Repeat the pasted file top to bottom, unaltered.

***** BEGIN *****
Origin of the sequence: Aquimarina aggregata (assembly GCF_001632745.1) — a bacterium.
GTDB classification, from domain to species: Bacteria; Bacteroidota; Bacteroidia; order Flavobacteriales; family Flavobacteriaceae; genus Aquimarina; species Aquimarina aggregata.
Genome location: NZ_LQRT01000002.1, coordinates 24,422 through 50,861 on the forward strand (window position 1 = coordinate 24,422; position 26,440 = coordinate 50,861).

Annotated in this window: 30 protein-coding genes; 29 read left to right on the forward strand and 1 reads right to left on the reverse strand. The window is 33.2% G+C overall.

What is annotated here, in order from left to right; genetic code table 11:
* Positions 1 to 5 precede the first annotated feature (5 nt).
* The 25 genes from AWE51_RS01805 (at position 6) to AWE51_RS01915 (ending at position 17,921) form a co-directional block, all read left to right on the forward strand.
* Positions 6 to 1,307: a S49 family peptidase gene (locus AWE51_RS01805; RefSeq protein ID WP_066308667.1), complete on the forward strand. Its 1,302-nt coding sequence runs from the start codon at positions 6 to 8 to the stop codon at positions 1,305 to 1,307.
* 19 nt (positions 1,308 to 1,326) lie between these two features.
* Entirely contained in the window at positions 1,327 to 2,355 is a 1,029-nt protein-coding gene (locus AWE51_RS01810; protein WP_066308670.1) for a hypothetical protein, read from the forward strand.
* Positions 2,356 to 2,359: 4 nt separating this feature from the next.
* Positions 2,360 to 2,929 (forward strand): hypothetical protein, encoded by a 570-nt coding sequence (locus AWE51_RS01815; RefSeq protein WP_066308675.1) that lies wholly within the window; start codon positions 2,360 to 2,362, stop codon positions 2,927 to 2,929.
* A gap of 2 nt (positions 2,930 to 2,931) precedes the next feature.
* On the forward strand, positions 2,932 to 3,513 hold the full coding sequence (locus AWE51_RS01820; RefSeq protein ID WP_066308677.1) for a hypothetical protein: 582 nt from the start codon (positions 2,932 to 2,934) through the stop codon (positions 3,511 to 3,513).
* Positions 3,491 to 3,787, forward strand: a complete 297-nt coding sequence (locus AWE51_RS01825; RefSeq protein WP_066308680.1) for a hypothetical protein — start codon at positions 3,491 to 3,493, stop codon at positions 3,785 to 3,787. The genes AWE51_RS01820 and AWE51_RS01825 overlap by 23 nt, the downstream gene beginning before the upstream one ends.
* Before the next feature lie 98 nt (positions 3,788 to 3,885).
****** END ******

Origin of the sequence: Aquimarina aggregata (assembly GCF_001632745.1) — a bacterium.
GTDB classification, from domain to species: Bacteria; Bacteroidota; Bacteroidia; order Flavobacteriales; family Flavobacteriaceae; genus Aquimarina; species Aquimarina aggregata.
Genome location: NZ_LQRT01000002.1, coordinates 24,422 through 50,861 on the forward strand (window position 1 = coordinate 24,422; position 26,440 = coordinate 50,861).

Annotated in this window: 30 protein-coding genes; 29 read left to right on the forward strand and 1 reads right to left on the reverse strand. The window is 33.2% G+C overall.

What is annotated here, in order from left to right; genetic code table 11:
* Positions 1 to 5 precede the first annotated feature (5 nt).
* The 25 genes from AWE51_RS01805 (at position 6) to AWE51_RS01915 (ending at position 17,921) form a co-directional block, all read left to right on the forward strand.
* Positions 6 to 1,307: a S49 family peptidase gene (locus AWE51_RS01805; RefSeq protein ID WP_066308667.1), complete on the forward strand. Its 1,302-nt coding sequence runs from the start codon at positions 6 to 8 to the stop codon at positions 1,305 to 1,307.
* 19 nt (positions 1,308 to 1,326) lie between these two features.
* Entirely contained in the window at positions 1,327 to 2,355 is a 1,029-nt protein-coding gene (locus AWE51_RS01810; protein WP_066308670.1) for a hypothetical protein, read from the forward strand.
* Positions 2,356 to 2,359: 4 nt separating this feature from the next.
* Positions 2,360 to 2,929 (forward strand): hypothetical protein, encoded by a 570-nt coding sequence (locus AWE51_RS01815; RefSeq protein WP_066308675.1) that lies wholly within the window; start codon positions 2,360 to 2,362, stop codon positions 2,927 to 2,929.
* A gap of 2 nt (positions 2,930 to 2,931) precedes the next feature.
* On the forward strand, positions 2,932 to 3,513 hold the full coding sequence (locus AWE51_RS01820; RefSeq protein ID WP_066308677.1) for a hypothetical protein: 582 nt from the start codon (positions 2,932 to 2,934) through the stop codon (positions 3,511 to 3,513).
* Positions 3,491 to 3,787, forward strand: a complete 297-nt coding sequence (locus AWE51_RS01825; RefSeq protein WP_066308680.1) for a hypothetical protein — start codon at positions 3,491 to 3,493, stop codon at positions 3,785 to 3,787. The genes AWE51_RS01820 and AWE51_RS01825 overlap by 23 nt, the downstream gene beginning before the upstream one ends.
* Before the next feature lie 98 nt (positions 3,788 to 3,885).